January 23 (Reuters) – New York’s top financial regulator said Monday that it would ban customers’ crypto assets from accusations of money mingling between bankrupt crypto exchange FTX and its trading firm Alameda Research. It will release new guidance directing companies to segregate their virtual assets. It has resulted in large losses for the client.
The New York State Department of Financial Services (NYDFS) leads one of the few state agencies with a regulatory system for cryptocurrency companies and how state-regulated companies account for their customers’ digital currencies. It also stipulates to disclose to the customer whether the
The guidance is the latest in a series of crypto-related directives issued by the NYDFS over the past year, which saw a market collapse that pushed the value of crypto tokens down by about $1.3 trillion in 2022. caused bankruptcy Cryptocurrency companies such as FTX, Celsius Network and most recently Genesis Global Capital, its lending arm Filed for U.S. bankruptcy protection on thursday.
This is because federal regulators such as the US Commodity Futures Trading Commission (CFTC) have warned about the lack of consumer protection in the crypto sector. Federal agencies like the CFTC say much of what they can do is limited without Congressional legislation giving them additional powers.
NYDFS director Adrian Harris said in an interview, “It’s timely, but honestly, it was something that was on our policy roadmap even before FTX.
federal prosecutor in manhattan condemned FTX founder Sam Bankman-Fried stole billions of dollars from client funds to cover losses for his hedge fund, Alameda Research. Concerns about crossovers between the two companies led to a spike in customer withdrawals in November, forcing the exchange to file for bankruptcy. Bankman-Fried denies any criminal activity and pleaded not guilty.
Acknowledged as a director last year and a former senior adviser to the U.S. Treasury Department, Harris has spent much of her first year in the role of bolstering her agency’s cryptocurrency focus. The NYDFS cryptocurrency division has about 50 employees and is hiring more.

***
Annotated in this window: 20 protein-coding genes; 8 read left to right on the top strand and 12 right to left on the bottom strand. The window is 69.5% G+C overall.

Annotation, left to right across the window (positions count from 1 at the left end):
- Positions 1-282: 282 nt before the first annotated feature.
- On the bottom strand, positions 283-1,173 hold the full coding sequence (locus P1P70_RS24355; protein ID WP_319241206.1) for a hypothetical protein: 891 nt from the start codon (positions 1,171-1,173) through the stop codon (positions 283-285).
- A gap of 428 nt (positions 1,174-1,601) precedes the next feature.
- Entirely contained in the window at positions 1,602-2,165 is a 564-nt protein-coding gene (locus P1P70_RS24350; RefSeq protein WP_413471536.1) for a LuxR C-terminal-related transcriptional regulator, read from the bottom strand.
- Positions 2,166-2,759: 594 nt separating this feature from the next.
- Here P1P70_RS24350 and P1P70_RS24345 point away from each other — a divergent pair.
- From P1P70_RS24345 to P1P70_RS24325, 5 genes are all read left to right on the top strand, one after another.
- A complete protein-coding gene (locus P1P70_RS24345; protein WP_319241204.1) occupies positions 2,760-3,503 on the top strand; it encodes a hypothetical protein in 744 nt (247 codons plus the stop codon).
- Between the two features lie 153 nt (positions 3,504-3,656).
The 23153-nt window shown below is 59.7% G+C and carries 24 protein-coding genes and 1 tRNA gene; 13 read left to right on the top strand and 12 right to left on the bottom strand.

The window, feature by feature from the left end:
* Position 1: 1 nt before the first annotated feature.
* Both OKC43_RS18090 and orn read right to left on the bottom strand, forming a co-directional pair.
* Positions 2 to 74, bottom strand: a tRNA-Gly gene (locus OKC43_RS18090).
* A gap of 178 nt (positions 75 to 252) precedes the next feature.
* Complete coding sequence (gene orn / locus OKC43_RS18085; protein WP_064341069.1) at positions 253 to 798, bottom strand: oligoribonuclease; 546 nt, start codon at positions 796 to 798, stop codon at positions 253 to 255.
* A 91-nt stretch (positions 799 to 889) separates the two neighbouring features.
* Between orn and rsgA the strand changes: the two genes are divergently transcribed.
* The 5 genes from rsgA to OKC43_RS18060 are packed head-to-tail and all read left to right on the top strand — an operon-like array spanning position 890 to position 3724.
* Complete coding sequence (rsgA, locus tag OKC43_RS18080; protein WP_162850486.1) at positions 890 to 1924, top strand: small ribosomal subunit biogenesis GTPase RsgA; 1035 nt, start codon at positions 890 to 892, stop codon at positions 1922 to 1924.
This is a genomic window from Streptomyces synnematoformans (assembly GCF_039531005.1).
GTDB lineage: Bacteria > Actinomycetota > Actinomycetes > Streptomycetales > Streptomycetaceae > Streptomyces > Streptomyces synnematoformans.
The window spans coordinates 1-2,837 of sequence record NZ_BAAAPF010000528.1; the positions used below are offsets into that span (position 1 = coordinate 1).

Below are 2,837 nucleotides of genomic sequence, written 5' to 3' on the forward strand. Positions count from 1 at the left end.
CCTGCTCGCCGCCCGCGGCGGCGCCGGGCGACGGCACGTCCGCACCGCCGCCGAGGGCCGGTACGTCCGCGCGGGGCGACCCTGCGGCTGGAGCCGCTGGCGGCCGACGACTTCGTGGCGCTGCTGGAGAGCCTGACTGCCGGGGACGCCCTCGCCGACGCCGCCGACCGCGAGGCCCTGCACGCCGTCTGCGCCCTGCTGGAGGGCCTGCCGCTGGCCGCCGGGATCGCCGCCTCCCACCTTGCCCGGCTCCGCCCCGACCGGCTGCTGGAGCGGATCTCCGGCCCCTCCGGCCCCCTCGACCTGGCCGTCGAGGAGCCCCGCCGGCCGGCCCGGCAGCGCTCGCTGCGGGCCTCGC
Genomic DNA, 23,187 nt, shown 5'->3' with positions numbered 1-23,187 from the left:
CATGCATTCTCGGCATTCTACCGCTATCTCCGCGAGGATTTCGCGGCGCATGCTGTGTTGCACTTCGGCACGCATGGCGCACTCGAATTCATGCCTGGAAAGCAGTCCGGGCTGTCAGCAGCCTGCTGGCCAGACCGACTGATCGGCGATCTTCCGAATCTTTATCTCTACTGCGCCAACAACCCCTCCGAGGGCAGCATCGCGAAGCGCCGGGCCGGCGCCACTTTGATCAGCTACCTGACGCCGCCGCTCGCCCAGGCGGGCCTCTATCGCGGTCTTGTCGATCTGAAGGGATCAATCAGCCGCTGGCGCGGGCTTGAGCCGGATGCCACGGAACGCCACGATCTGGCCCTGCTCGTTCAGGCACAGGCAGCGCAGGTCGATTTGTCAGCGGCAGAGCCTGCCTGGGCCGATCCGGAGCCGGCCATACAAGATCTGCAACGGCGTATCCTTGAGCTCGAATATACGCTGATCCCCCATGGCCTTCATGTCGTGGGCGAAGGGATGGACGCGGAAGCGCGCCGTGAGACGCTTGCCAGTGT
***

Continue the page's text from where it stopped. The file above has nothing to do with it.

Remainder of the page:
New York State requires businesses to undergo inspections to ensure they comply with state requirements and comply with customer verification, anti-money laundering, and capital requirements. Virtual currency companies are not scrutinized in most other states.
“It wouldn’t be reckless to say New Yorkers wouldn’t be harmed by all of this,” Harris said. I think it’s very fair.
Nonetheless, last year’s cryptocurrency meltdown is still affecting residents of the state.
New York State Attorney General Letitia James sued Celsius Network founder Alex Mashinsky earlier this month. deceived investor Depleted billions of dollars of digital currency by hiding the declining health of his bankrupt crypto lending platform.
Mr. Mashinsky’s fraud allegations ran from 2018 until June 2022, when his deposits were frozen, and victims included more than 26,000 New Yorkers, James said. Mashinsky’s attorneys deny the allegations. NYDFS declined to comment on the Celsius lawsuit.
Cryptocurrency exchange Gemini, which has a limited-purpose trust charter in New York and is authorized to serve New York residents, has partnered with bankrupt Genesis Global Capital to launch a cryptocurrency yield product. provided and locked the customer so that Genesis cannot access these accounts. Suspended customer withdrawals in November. Gemini says he owes $900 million from Genesis.
Harris acknowledged that her office could still do more, and said her agency is working on additional guidance on stablecoins, cryptocurrency advertising and disclosure, and consumer protection.
Compliance with anti-money laundering regulations for cryptocurrency companies is also a “huge issue,” and she expects her office to continue to focus on the issue in 2023.
Earlier this month, NYDFS announced $100 million settlement with Coinbase (COIN.O) Regarding the company’s compliance with regulations to prevent money laundering.it continued $30 million fine Division imposed on the cryptocurrency division of Robinhood Markets Inc. (HOOD.O) Suspected violations of anti-money laundering, cybersecurity and consumer protection regulations.
“We’ve worked really hard, not only through enforcement, but through inspections and in conversations with the industry, to communicate that this is non-negotiable,” Harris said.
Reported by Hannah Lang of Washington. Edited by Ira Iosebashvili, Diane Craft, Emelia Sithole-Matarise
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